JOHANNESBURG – Former U.S. Rep. Mel Reynolds said Tuesday he is in hiding in South Africa after being deported from Zimbabwe because he fears for his life for threatening to expose allegedly illegal business dealings between American businessmen and the southern African country.
Zimbabwe's Deputy Minister of Information Supa Mandiwanzira dismissed the claims as untrue and "capricious."
Reynolds, who lost his Illinois congressional seat in 1995 after being convicted of statutory rape, was arrested in Zimbabwe's capital, Harare, on Feb. 16 and pleaded guilty to charges of violating the country's immigration laws. After a few days in prison, he was fined and deported. The court dismissed charges of possessing pornography on a technicality.
Reynolds had gained prominence in Zimbabwe for reportedly attracting investment for the $145 million construction of a Hilton Hotel and office complex in Harare, according to The Herald, the government-run newspaper in Zimbabwe. It said construction is expected to begin in April.
The ex-Illinois congressman said he has visited Zimbabwe 17 times in the past four years and accused the Mugabe regime of "trumping up" pornography charges to discredit him.
The U.S. currently has sanctions preventing President Robert Mugabe and top members of his government from traveling to or having financial holdings in the U.S.
Reynolds told The Associated Press by telephone that he believes he is being pursued by a secret Zimbabwean death squad because he said he threatened to disclose information on U.S. businessmen, especially from Chicago, who are doing business illegally with Zimbabwe, involving "blood diamonds." He said he also has information on money laundering by Zimbabwe's government.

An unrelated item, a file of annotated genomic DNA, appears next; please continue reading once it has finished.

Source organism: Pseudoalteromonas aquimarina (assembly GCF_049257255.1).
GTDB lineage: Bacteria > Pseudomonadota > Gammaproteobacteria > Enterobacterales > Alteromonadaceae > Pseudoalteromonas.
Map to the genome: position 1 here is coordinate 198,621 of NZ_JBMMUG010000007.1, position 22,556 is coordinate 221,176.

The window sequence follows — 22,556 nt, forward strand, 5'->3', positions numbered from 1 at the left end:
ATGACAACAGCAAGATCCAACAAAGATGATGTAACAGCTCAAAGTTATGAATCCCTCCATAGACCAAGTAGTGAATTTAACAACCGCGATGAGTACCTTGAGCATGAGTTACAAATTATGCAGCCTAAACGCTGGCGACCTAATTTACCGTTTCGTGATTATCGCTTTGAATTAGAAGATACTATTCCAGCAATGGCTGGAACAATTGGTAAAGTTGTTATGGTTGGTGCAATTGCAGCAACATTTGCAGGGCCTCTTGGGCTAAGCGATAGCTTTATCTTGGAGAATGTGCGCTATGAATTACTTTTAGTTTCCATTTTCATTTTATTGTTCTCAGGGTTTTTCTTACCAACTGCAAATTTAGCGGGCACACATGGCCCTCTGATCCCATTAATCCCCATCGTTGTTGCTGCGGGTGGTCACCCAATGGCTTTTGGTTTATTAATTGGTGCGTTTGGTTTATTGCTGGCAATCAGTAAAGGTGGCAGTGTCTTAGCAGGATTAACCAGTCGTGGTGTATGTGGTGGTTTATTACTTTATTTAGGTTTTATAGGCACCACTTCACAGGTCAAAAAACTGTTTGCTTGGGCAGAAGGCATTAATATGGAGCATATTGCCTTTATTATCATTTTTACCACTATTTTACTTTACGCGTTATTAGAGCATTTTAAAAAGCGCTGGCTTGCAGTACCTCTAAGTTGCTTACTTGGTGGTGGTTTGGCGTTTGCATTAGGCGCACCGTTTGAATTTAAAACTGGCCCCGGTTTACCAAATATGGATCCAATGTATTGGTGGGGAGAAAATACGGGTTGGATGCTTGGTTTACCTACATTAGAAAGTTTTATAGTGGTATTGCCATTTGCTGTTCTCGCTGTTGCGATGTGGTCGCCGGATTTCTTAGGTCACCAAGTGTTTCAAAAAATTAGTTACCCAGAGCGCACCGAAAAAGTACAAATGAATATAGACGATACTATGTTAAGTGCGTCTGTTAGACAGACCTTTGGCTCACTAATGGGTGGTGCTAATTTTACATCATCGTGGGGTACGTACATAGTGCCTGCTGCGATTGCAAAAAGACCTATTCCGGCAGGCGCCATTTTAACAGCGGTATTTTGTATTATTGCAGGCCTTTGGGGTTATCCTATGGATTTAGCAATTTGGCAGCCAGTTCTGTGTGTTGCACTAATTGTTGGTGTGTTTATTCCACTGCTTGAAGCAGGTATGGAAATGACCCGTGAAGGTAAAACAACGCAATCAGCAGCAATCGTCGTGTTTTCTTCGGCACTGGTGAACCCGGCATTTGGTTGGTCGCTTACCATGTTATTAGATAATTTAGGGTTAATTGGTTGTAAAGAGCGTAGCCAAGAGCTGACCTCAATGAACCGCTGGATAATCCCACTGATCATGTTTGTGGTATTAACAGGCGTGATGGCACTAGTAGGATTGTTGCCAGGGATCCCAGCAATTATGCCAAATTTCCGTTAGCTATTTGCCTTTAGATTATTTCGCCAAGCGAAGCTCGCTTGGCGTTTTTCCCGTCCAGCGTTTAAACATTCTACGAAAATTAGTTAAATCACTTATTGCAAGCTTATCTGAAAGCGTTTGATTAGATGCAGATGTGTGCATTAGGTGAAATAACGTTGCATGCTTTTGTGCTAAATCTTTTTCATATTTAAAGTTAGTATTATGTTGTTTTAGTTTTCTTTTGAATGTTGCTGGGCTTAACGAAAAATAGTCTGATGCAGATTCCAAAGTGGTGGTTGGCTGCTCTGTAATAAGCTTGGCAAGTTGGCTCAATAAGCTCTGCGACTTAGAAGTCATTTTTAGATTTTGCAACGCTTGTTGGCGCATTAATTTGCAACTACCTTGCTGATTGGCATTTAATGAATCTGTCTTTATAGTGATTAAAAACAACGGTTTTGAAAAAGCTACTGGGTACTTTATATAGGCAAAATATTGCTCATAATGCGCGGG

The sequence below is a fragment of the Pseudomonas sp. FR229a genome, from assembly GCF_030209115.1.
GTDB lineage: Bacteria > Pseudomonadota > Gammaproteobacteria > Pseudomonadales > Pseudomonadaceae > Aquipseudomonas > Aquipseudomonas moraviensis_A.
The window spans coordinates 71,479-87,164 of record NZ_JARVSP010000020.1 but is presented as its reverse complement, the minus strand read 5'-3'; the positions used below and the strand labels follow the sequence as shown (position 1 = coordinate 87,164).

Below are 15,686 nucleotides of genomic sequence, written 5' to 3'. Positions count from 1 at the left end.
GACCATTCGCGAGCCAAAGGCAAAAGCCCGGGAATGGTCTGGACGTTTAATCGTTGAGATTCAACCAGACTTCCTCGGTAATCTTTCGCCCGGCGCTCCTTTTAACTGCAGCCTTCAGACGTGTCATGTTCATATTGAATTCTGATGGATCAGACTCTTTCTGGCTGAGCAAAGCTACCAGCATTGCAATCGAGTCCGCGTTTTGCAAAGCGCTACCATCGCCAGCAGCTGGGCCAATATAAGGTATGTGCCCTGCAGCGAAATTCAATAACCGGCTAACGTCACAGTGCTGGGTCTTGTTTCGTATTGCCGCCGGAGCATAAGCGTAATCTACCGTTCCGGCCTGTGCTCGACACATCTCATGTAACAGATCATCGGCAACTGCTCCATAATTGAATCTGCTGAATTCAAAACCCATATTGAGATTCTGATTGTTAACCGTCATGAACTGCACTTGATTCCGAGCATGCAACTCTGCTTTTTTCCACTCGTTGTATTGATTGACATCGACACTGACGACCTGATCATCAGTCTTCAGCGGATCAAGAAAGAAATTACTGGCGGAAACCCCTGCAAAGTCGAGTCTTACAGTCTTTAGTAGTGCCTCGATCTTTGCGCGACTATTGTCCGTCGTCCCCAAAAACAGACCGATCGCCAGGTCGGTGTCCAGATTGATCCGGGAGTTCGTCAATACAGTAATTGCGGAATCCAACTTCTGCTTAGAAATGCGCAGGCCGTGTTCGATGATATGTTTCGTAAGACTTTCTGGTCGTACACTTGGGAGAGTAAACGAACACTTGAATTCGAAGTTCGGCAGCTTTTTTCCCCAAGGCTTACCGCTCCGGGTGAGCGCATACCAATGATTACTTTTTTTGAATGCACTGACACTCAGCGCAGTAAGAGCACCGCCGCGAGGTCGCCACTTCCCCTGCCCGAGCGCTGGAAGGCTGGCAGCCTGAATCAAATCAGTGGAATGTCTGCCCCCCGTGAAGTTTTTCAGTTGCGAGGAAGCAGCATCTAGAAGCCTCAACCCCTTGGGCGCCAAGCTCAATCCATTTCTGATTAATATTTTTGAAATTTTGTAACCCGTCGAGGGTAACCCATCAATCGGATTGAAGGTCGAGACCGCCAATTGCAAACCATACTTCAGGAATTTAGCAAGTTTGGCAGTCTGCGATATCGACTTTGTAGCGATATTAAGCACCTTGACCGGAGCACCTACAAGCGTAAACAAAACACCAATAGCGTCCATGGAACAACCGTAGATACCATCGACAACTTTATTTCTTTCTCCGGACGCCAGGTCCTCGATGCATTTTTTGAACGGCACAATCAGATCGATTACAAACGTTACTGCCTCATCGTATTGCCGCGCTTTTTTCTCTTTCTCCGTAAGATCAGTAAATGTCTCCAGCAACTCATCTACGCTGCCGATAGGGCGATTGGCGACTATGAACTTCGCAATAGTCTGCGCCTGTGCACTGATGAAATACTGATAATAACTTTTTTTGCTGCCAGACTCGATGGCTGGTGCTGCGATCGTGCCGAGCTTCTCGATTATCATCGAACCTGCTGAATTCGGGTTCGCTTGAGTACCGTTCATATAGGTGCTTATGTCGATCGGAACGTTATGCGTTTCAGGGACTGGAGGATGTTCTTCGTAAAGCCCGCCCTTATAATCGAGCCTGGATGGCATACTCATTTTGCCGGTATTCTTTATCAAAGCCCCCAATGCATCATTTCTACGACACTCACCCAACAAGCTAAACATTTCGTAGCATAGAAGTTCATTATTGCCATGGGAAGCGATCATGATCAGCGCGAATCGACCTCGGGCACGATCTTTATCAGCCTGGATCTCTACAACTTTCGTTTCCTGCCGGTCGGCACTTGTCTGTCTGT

He did not give more details but said he planned to hold a press conference in South Africa in the next few days before returning to Chicago where he would reveal details, including names, to support his claims, which AP could not verify.
Mandiwanzira told AP by telephone from Harare, Zimbabwe: "If the Zimbabwean government had anything to hide, we would have kept him [Reynolds] here. The fact that we did not should indicate to anyone that the claims are not true. The fact of the matter is that he was found to be in the country illegally. He had overstayed his visa and so he was deported."
Reynolds said he had been subjected to "horrendous" conditions in jail in Zimbabwe.
"There was no running water and no working toilets and the stench was beyond your imagination," he said. "About 60 people dressed in rags slept on concrete floors and we were only given one meal a day. The food was so bad that I ate only one meal on the Tuesday and didn't eat again until I got out on the Sunday."
He said that while in custody his big toe had almost been severed when he was attacked from behind in the dark by inmates and pushed into a toilet. He said he was denied medical treatment, and believes the prison guards encouraged the inmates to attack him. When he arrived in South Africa he said he was treated in a hospital for a severe toe infection.